The Marsh Harvester

This 1870s chromolithograph advertises the Marsh Harvester manufactured by the Gammon, Deering & Stewart Mfg. Co.

Marsh Harvester

In 1858, brothers Charles W. and William Marsh invented and patented the Marsh harvester that mowed and elevated cut grain by moving belts to a platform where two men hand-tied bundles of grain.

Illustration Courtesy David Schnakenberg

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Dating to a period between 1877 and 1879, this chromolithograph was produced by White & Bradley, Lith., Buffalo and Chicago, for Gammon, Deering & Stewart Mfg. Co., Chicago.

In 1858, brothers Charles W. and William Marsh invented and patented the Marsh harvester that mowed and elevated cut grain by moving belts to a platform where two men hand-tied bundles of grain. They then joined with George Stewart and began manufacturing their machine in Plano, Ill.; in 1873 they sold out the Plano business and moved their harvesting machine company to Sycamore, Ill., organizing a stock company under the name Sycamore Marsh Harvester Mfg. Co.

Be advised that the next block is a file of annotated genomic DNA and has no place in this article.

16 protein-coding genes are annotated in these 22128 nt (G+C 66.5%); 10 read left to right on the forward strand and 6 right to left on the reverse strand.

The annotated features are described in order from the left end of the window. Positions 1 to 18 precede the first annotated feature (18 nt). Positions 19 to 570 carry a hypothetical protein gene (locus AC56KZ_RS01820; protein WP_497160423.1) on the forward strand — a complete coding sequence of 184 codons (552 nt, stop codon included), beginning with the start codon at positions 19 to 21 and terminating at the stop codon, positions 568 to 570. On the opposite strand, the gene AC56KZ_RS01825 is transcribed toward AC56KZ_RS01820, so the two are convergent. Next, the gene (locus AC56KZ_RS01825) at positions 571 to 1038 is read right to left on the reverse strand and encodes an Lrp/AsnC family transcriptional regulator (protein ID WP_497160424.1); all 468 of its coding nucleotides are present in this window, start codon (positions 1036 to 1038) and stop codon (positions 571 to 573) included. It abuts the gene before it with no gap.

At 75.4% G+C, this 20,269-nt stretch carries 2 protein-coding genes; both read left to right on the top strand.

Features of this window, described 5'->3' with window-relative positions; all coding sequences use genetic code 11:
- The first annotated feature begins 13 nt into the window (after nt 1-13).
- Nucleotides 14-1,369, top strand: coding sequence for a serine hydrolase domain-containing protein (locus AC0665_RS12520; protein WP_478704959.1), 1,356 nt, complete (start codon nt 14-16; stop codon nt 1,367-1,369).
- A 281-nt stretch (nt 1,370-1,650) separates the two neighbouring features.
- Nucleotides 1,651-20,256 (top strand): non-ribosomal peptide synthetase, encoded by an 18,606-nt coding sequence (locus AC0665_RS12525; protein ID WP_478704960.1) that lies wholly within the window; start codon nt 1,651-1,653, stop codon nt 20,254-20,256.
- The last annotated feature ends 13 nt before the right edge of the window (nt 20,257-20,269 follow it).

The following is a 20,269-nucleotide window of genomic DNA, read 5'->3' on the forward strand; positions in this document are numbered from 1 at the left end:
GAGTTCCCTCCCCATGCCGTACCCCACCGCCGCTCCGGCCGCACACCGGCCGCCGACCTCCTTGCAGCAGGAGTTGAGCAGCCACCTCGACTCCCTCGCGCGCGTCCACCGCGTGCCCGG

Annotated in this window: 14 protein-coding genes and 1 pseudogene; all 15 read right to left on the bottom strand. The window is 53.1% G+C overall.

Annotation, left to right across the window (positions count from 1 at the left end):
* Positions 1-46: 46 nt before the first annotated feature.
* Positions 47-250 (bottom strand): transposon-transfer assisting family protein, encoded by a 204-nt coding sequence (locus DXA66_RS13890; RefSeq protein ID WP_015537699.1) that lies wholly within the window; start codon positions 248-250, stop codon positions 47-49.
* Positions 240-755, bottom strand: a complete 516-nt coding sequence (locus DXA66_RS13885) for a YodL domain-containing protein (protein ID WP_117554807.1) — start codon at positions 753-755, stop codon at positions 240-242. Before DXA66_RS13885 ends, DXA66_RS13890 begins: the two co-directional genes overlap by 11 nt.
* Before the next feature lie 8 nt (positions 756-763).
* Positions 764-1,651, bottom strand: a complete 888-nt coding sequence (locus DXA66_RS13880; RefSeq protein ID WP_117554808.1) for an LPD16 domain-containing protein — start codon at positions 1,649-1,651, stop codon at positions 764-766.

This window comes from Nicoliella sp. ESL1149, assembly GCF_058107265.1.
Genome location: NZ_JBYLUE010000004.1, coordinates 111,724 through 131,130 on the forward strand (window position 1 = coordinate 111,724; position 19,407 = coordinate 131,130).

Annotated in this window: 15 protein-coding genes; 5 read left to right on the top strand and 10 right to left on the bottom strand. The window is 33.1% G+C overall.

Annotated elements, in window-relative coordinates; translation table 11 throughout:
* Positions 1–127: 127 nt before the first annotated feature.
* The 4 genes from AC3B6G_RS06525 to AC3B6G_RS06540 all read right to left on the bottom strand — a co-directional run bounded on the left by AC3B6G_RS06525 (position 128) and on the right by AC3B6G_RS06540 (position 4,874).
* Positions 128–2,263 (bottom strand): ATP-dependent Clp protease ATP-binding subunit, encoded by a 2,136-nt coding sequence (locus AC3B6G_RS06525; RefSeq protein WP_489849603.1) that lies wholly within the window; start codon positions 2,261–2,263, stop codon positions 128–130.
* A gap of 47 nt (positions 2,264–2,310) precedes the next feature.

By 1876, the Marshes changed their company’s name to Marsh Harvester Co. In a separate transaction, Elijah H. Gammon (formerly a Methodist minister) and J.D. Easter founded a partnership in 1869. Operating out of the former Marsh & Stewart factory in Plano, they manufactured and sold Marsh harvesters. In 1873, William Deering became involved in the business; in 1874 they formed a partnership known as Gammon & Deering.

In 1876, E.H. Gammon and William Deering purchased Marsh, Stewart & Co. and operated the company as Gammon, Deering & Stewart, relocating to Chicago between 1877 and 1879. Gammon sold his interest to William Deering in 1879. Deering had acquired the rights to John F. Appleby’s twine-tie apparatus in 1878; the manufacture of twine-tie grain binders revolutionized the grain harvesting industry. In 1883, the company was incorporated as William Deering & Co. The company name was changed to Deering Harvester Co. in 1894 and became part of International Harvester Co. in 1903. FC 

Grateful acknowledgement is given to David Schnakenberg, who contributed this image from his collection of pre-1910 chromolithographs of farm machinery advertising. For more information, contact him at 10108 Tamarack Dr., Vienna, VA 22182; (703) 938-8606; dschnakenberg@verizon.net; view the Schnakenberg Collection.  

To submit a vintage advertisement for publication, send it to: Iron Age Ads, Farm Collector, 1503 S.W. 42nd St., Topeka, KS 66609; or submit high-quality digital images by email.